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September 1961

Memory Loss with Lesions of Hippocampal Formation: Report of a Case with Some Remarks on the Anatomical Basis of Memory

Author Affiliations

From the Neurology Service, Massachusetts General Hospital, The Warren Anatomical Museum, and the Departments of Psychiatry and Neurology (Neuropathology), and Anatomy, Harvard Medical School.
Present address: Department of Neurology, Jefferson Medical College, Philadelphia (Dr. Mancall).

Arch Neurol. 1961;5(3):244-263. doi:10.1001/archneur.1961.00450150010002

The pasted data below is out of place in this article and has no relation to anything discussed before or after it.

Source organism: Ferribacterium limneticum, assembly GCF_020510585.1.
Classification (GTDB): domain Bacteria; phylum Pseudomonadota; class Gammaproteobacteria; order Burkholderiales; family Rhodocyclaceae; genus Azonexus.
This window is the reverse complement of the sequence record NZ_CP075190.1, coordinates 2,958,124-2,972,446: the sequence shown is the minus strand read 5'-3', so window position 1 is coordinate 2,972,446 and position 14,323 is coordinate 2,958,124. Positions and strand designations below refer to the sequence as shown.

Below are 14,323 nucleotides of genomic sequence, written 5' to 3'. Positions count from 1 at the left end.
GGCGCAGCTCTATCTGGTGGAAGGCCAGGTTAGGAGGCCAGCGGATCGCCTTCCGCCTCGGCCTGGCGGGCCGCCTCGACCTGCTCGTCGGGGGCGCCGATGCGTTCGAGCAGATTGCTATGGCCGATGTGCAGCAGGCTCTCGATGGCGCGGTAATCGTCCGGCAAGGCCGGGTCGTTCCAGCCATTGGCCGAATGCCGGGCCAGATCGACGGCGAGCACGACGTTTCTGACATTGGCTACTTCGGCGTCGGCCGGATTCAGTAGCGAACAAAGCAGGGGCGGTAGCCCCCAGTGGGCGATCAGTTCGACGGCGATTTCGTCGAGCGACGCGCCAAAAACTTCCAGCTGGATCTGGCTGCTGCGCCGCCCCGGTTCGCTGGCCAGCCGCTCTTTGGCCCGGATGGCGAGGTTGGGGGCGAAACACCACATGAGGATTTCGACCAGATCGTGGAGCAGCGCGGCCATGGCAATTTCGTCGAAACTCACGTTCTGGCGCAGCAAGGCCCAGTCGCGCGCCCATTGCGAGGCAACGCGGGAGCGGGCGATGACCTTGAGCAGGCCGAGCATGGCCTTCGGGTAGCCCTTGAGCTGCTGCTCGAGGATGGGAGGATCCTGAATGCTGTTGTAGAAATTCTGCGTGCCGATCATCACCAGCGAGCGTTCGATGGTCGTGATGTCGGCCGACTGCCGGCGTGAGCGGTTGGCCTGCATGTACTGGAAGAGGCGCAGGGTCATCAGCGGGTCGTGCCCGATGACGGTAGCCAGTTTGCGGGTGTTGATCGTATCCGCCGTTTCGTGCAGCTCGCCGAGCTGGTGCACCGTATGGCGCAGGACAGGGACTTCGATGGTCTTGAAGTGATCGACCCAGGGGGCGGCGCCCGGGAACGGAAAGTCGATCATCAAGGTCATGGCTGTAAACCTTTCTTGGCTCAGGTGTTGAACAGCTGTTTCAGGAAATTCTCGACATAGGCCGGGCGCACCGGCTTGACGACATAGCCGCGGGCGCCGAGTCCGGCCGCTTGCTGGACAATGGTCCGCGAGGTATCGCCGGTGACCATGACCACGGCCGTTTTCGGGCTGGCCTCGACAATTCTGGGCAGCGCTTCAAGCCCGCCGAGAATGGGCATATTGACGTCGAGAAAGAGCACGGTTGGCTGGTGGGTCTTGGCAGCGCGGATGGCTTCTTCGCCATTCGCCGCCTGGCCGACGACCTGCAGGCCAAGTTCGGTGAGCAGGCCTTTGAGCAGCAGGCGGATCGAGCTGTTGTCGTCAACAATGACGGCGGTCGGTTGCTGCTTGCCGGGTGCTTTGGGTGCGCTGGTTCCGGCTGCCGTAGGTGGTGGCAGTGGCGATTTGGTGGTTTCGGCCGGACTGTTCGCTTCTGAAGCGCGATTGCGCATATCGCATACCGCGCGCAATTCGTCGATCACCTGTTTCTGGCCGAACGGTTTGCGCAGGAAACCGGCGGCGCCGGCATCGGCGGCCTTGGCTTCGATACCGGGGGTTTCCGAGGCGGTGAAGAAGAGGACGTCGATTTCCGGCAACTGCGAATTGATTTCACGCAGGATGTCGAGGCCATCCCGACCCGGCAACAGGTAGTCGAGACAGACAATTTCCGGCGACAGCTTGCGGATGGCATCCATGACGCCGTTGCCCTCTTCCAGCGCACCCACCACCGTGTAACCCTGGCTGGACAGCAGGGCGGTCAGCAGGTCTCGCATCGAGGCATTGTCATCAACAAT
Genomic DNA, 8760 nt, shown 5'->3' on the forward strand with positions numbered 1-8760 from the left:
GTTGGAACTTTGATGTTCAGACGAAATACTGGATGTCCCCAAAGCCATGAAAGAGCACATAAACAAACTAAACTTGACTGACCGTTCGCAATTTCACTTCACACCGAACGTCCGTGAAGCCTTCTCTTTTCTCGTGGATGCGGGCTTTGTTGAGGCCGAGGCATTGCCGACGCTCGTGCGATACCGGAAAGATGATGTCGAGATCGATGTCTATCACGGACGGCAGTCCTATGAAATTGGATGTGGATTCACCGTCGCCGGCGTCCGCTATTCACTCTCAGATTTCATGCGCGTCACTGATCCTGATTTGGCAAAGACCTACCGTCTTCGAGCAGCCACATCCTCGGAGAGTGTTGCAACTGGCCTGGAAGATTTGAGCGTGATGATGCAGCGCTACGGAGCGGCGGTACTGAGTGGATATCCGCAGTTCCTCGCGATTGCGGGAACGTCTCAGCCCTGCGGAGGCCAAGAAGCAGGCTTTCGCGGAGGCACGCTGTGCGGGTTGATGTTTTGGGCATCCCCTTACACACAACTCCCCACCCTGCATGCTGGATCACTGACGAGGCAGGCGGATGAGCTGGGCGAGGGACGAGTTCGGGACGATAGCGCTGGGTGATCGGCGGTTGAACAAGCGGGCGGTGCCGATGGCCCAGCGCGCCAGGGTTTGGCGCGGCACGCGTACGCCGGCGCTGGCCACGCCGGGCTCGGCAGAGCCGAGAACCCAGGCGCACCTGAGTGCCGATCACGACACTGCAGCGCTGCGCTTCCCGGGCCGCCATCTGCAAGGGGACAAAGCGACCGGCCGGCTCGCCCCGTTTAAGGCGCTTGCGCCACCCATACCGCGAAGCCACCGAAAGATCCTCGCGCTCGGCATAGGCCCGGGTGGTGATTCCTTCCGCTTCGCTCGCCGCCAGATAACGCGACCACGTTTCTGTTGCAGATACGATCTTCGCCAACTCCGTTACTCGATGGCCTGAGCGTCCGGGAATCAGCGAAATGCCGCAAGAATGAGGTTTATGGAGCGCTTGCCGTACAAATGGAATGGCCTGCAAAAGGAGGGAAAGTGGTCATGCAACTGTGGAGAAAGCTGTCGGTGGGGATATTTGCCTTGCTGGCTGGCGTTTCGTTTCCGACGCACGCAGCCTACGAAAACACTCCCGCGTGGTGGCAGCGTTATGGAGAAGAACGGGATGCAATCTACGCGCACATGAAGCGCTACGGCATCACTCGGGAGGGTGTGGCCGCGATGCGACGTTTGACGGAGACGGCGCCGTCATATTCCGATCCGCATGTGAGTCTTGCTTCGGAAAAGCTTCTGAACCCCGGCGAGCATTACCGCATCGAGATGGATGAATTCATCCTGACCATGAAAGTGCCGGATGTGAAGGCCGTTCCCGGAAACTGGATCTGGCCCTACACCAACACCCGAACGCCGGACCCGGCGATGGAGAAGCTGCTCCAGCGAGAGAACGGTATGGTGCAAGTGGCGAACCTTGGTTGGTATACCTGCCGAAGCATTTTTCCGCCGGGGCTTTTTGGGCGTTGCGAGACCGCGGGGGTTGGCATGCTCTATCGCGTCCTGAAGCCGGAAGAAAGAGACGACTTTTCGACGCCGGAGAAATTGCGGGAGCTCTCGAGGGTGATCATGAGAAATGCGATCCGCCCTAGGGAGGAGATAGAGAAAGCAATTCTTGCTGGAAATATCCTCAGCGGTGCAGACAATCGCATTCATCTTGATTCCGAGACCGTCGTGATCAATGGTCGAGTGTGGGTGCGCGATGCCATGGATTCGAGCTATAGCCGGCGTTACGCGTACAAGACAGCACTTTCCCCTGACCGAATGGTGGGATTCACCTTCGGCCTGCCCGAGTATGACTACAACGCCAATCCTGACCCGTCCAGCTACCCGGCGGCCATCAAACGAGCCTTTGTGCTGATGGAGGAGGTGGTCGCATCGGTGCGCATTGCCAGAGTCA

In 1888, Sanger-Brown and Schafer1 described an apparent disturbance of memory in monkeys after the partial or total removal of both temporal lobes. Two years later, Bechterew2 in a very brief report, described a patient who had shown an extraordinary degree of memory disturbance, as well as considerable apathy for many years; in the region of the gyrus uncinatus and Ammon's horn in each temporal lobe, the cortex and underlying structures were said to be softened. The matter then lay dormant until 1954, when Scoville3 described a grave loss of recent memory in 2 patients after resection of the medial parts of both temporal lobes. The ablations extended posteriorly along the medial surfaces for a distance of about 8 cm. from the tips of the temporal lobes, and probably destroyed the anterior two-thirds of the hippocampus and hippocampal gyrus bilaterally, as well as the amygdala. Later, these

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